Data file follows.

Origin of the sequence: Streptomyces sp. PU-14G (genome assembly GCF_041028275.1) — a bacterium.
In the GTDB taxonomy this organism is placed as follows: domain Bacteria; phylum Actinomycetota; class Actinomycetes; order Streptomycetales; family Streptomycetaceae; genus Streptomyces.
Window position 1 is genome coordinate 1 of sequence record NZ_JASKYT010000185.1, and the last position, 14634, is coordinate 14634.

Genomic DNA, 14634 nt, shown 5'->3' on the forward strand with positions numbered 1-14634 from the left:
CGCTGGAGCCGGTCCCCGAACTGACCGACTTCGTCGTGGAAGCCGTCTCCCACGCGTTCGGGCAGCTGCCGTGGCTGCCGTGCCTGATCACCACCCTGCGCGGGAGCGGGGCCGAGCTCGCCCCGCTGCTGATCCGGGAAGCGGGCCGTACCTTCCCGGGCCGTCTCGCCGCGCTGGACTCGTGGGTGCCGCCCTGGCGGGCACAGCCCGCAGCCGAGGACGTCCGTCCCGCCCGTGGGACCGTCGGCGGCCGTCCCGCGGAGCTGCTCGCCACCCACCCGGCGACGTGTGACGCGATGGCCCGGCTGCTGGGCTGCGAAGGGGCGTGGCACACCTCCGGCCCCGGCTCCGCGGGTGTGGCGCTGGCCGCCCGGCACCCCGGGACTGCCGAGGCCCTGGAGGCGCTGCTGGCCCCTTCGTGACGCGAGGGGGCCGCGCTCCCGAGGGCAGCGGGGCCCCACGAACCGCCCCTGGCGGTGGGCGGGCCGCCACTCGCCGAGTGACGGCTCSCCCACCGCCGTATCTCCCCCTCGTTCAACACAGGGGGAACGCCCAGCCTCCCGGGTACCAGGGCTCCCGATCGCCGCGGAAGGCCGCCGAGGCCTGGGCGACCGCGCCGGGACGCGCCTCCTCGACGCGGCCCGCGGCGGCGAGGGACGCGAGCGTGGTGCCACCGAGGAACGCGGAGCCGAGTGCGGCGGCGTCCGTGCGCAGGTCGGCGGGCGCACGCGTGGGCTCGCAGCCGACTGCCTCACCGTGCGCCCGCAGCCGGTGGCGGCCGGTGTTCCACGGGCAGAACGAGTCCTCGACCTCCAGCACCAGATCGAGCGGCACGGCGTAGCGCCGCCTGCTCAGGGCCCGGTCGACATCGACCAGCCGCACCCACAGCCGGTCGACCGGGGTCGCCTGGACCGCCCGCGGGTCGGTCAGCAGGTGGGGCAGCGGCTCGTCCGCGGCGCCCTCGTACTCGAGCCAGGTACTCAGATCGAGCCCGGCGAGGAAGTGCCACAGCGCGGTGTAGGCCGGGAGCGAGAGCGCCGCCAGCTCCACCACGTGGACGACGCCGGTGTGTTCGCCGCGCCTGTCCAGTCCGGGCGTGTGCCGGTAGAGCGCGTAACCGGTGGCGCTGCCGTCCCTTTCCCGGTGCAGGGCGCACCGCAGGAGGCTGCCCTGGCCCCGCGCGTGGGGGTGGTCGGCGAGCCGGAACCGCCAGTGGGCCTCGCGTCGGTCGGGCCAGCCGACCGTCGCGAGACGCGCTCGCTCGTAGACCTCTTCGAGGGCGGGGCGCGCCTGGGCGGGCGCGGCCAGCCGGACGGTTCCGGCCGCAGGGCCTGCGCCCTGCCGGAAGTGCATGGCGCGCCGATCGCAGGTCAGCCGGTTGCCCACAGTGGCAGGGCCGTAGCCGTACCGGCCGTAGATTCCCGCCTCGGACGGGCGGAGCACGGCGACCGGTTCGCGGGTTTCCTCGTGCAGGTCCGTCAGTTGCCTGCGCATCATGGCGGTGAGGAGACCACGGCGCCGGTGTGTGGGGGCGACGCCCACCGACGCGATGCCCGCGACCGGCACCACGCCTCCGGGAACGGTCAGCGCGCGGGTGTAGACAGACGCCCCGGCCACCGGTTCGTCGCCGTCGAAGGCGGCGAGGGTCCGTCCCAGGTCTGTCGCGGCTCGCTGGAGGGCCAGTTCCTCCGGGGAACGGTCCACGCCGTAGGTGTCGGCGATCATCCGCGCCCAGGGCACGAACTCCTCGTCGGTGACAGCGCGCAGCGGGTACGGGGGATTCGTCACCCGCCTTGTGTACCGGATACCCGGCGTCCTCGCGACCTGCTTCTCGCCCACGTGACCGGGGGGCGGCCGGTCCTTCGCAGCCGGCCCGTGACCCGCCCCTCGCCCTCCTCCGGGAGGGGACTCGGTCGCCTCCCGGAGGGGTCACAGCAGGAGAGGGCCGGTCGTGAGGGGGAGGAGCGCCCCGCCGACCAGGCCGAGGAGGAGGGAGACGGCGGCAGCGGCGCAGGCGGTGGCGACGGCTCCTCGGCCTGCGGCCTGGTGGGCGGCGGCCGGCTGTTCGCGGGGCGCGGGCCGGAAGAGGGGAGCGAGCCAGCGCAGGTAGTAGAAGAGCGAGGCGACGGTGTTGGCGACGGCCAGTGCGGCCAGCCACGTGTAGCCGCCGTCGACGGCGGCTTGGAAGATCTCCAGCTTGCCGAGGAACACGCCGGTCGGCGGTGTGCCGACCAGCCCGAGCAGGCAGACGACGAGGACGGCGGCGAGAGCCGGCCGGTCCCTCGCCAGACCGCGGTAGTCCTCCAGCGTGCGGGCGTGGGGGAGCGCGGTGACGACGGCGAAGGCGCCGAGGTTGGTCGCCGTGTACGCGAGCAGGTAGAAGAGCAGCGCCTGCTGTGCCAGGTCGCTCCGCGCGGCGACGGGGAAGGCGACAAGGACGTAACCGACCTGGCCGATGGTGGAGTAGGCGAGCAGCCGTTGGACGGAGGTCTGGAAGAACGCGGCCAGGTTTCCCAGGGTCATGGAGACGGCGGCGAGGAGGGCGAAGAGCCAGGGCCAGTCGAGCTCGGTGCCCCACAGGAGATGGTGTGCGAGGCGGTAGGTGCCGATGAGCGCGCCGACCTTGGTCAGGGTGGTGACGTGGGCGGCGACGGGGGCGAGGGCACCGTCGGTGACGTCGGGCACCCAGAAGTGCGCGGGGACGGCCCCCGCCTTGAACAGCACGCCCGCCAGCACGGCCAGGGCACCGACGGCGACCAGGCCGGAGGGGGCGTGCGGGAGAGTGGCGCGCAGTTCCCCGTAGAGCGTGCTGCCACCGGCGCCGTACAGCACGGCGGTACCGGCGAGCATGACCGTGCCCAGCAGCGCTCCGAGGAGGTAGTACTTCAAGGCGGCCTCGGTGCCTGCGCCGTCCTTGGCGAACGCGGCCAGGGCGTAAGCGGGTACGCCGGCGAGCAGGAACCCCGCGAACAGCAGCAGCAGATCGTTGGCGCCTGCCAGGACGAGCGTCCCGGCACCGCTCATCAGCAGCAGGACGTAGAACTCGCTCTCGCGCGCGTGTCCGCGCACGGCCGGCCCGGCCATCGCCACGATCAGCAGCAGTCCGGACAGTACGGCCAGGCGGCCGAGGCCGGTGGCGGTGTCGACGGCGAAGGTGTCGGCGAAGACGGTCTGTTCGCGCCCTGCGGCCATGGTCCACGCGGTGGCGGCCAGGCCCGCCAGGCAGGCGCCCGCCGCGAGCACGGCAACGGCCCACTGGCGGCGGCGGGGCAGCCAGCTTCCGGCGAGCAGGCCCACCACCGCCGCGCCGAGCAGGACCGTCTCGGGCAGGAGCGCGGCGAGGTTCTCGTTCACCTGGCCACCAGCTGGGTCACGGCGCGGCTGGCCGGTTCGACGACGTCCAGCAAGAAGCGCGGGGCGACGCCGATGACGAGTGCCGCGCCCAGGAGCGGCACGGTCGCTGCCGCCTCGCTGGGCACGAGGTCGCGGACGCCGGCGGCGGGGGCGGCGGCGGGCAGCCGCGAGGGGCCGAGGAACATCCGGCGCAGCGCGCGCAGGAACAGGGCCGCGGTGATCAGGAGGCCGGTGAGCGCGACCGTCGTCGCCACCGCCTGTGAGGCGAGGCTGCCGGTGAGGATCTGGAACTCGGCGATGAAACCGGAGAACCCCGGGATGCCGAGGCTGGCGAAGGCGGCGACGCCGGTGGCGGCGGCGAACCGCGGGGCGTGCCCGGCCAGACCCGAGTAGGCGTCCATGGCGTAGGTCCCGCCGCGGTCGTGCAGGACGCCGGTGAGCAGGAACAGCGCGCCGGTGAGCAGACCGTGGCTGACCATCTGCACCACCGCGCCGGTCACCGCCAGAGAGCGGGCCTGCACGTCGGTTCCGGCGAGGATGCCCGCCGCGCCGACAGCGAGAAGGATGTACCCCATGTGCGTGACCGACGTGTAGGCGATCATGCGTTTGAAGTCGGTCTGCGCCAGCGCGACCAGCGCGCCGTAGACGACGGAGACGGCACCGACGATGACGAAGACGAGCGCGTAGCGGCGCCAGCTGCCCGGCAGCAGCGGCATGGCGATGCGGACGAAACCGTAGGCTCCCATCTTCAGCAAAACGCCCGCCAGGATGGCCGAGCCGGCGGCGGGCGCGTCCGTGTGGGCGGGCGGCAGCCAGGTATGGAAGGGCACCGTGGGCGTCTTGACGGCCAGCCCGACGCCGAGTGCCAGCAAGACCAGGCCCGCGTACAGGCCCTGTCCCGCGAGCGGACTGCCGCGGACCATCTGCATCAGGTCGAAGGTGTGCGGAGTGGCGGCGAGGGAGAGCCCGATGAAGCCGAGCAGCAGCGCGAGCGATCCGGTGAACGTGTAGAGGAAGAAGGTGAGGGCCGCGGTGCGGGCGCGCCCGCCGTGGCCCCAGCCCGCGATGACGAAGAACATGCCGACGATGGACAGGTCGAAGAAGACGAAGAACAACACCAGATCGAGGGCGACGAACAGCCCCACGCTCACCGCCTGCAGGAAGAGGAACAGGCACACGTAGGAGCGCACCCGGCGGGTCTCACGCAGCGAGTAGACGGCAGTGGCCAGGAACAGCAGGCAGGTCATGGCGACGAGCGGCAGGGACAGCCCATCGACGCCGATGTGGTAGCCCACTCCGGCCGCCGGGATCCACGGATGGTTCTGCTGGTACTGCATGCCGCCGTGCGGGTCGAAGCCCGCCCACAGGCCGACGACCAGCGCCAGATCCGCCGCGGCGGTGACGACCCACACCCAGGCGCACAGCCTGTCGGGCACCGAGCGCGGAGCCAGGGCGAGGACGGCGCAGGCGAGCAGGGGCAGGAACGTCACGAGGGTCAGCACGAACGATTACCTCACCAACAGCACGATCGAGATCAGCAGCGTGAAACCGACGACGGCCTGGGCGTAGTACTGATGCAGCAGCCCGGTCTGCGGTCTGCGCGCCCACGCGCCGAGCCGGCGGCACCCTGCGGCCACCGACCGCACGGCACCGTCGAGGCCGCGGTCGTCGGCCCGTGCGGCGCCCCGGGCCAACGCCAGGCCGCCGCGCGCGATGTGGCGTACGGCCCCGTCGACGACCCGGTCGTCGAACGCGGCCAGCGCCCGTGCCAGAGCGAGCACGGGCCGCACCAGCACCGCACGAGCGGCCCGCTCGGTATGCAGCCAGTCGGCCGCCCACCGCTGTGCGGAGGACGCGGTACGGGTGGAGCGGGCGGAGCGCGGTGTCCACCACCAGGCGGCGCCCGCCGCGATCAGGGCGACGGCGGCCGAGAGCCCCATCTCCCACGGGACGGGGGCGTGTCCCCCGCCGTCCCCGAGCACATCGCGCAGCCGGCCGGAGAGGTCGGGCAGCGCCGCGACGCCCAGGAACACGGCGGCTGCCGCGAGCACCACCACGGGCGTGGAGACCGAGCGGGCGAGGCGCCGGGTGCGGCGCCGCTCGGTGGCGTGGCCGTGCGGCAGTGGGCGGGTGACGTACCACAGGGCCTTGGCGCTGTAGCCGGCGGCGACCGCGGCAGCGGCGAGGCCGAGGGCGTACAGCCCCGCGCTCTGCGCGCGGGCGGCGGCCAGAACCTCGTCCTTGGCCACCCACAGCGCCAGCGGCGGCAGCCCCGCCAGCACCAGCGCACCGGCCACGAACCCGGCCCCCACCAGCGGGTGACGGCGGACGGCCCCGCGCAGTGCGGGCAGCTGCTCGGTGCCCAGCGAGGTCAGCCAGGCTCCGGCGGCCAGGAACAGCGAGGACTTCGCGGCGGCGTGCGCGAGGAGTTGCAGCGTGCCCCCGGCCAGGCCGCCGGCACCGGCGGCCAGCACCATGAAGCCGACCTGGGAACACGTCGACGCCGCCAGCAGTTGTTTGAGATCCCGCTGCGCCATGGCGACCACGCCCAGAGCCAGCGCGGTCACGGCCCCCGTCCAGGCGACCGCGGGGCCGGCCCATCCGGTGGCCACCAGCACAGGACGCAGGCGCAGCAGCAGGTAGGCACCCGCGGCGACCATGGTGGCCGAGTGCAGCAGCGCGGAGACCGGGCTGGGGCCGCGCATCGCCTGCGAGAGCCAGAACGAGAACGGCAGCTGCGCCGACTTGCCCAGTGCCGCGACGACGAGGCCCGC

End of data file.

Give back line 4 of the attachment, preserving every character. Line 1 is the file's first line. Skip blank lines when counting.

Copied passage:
Genomic DNA, 14634 nt, shown 5'->3' on the forward strand with positions numbered 1-14634 from the left: